One-year volunteer

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Tunic of a one-year volunteer corporal in the 1st Bosnian-Herzegovinian Infantry Regiment of the Austro-Hungarian Army

A One-year volunteer, short EF (de: Einjährig-Freiwilliger[1]), was, in a number of national armed forces, a conscript who agreed to pay his own costs for the procurement of equipment, food and clothing, in return for spending a shorter-than-usual term on active military service and the opportunity for promotion to Reserve Officers.[2]

The "one-year volunteer service" (de: Einjährig-Freiwilligen-Dienst) was first introduced 1814 in Prussia, was inherited by the German Empire from 1871 until 1918, and was also adopted in the Austro-Hungarian Army from 1868 until 1918. One-year volunteers also existed in the national armies of Bavaria, France and Russia.

Prussia (1814-1918)[edit]

In the Prussian Army, the "one-year volunteer service" was open for enlistees up to the age of 25. These enlisted soldiers were usually high school graduates (i.e. those who had passed the 9th Grade Matura or 13th Grade Abitur examinations), who would opt to serve a one-year term rather than the regular two or three-year conscription term, and who would be allowed a free choice of service branch and unit, but who were obliged to equip and support themselves at their own expense throughout. In today's monetary value this cost might equate to at least 10,000 Euros, which restricted the option to members of the affluent social classes, considered to be "officer material", who hoped to pursue a Reserve-Officer career path. The aim of restricting the pool of Reserve Officers in this way was explicitly expressed by Emperor Wilhelm II.[3] Eligibility for the one-year route of military service was a privilege conferred after examination of the enlistee's suitability and academic qualifications.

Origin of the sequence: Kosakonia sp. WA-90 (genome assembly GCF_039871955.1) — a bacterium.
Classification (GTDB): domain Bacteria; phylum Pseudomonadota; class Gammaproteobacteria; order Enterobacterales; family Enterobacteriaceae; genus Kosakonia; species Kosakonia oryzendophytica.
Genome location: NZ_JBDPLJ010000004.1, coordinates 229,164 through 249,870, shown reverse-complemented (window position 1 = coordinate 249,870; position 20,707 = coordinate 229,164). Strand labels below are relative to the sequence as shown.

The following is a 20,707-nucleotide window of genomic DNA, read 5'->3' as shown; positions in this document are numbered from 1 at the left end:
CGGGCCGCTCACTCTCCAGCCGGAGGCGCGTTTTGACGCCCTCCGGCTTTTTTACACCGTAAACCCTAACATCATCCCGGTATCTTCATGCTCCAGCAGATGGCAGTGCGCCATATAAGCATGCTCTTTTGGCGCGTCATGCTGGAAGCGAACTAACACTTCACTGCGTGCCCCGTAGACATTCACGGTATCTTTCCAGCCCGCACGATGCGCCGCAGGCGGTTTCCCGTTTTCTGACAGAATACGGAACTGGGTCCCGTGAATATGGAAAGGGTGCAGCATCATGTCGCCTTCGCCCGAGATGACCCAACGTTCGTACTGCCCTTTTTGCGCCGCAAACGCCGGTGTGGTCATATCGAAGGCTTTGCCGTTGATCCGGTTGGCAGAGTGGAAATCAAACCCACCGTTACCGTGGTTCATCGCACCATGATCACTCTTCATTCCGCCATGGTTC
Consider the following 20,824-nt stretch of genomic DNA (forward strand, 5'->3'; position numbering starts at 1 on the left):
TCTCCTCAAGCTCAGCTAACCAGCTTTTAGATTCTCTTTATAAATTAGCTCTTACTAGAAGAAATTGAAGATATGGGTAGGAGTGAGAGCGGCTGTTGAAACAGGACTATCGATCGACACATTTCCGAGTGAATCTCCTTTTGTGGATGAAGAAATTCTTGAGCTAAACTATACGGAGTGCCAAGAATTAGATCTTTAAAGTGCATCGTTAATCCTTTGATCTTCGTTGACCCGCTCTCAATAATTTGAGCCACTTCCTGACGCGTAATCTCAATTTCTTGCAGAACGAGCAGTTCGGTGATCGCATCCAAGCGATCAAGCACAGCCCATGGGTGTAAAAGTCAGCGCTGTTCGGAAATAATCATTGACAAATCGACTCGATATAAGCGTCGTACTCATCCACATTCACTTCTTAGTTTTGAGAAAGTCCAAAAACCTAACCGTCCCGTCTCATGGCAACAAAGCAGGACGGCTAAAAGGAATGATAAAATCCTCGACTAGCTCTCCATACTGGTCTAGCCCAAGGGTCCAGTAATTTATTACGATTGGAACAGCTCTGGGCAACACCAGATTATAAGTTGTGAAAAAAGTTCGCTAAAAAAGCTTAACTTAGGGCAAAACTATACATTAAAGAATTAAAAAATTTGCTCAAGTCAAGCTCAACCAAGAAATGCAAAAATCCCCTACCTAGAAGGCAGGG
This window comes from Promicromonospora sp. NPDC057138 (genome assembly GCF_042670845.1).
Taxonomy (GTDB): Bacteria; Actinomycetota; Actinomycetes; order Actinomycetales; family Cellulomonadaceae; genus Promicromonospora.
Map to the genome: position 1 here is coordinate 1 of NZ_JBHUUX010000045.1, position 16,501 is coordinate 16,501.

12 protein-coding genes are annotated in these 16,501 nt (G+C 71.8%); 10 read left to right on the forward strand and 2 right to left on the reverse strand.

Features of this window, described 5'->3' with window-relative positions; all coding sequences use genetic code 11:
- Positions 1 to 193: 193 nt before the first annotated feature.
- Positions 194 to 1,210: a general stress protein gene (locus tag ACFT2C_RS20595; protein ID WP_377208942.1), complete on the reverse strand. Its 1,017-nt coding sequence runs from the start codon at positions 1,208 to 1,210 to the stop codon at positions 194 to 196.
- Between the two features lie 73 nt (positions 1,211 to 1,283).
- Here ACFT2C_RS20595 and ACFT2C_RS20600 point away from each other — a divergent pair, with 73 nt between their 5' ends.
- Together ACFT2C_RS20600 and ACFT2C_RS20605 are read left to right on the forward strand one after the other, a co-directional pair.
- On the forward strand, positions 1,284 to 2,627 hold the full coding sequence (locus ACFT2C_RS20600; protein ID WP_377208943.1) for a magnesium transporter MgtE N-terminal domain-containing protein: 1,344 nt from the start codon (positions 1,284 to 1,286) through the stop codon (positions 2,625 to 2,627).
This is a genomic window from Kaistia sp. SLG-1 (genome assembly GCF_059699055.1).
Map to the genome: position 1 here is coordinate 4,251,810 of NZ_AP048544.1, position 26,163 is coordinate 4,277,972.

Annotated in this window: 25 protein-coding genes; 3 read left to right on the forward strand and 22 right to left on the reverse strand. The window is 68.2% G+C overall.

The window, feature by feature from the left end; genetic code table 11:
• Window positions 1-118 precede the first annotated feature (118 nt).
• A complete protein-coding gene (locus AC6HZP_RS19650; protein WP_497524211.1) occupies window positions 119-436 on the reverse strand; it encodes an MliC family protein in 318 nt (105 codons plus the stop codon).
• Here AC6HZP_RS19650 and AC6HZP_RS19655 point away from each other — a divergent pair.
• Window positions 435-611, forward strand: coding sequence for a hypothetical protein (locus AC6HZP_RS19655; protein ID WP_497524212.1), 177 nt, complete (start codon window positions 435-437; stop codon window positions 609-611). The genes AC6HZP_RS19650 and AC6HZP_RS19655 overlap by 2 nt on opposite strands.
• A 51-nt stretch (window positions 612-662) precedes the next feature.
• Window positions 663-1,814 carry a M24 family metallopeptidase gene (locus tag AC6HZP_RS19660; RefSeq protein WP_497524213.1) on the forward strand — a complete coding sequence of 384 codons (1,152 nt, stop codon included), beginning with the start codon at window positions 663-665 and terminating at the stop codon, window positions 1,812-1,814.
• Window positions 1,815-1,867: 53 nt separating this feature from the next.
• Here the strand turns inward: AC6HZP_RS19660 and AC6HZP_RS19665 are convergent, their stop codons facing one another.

On completing their primary recruit training and shorter military service term, those aspiring to become Reserve Officers would have to qualify and demonstrate suitability for promotion to the Gefreiter ("Lance Corporal") rank, and would then continue to receive further specialized instruction until the end of their one-year term, usually attaining and leaving as überzählige Unteroffiziere (German > "Under Corporals") with the opportunity to advance further as Reservists. Enlistees who did not aspire to officer grade would leave at the end of their one-year term as Gemeine[4] (Ordinary soldier) enlisted rank (for example Musketier or Infanterist) and a six-year reserve duty obligation.[3]

Austria[edit]

The Austrian Bundesheer still recruits their reserve officers from one-year volunteers. It also uses this means to assess the suitability of aspirant officers to begin specialized studies in "military command and control" (C2) at the Theresian Military Academy in the Wiener Neustadt.

References[edit]

  1. ^ Langenscheidt´s Encyclopaedic Dictionary of the English and German language: „Der Große Murat-Sander“, Part II German-English First Volume A–K, 9th edition 2002, p. 449
  2. ^ Brockhaus, The Encyclopedia in 24 volumes (1796–2001), Volume 6: 3-7653-3666-1, page 172
  3. ^ a b Meyers Konversations-Lexikon, 4th Edition, Volume 6, Bibliographisches Institut, Leipzig 1885–1892, Page 659. in German
  4. ^ Duden; Definition of "Gemeine", in German. [1]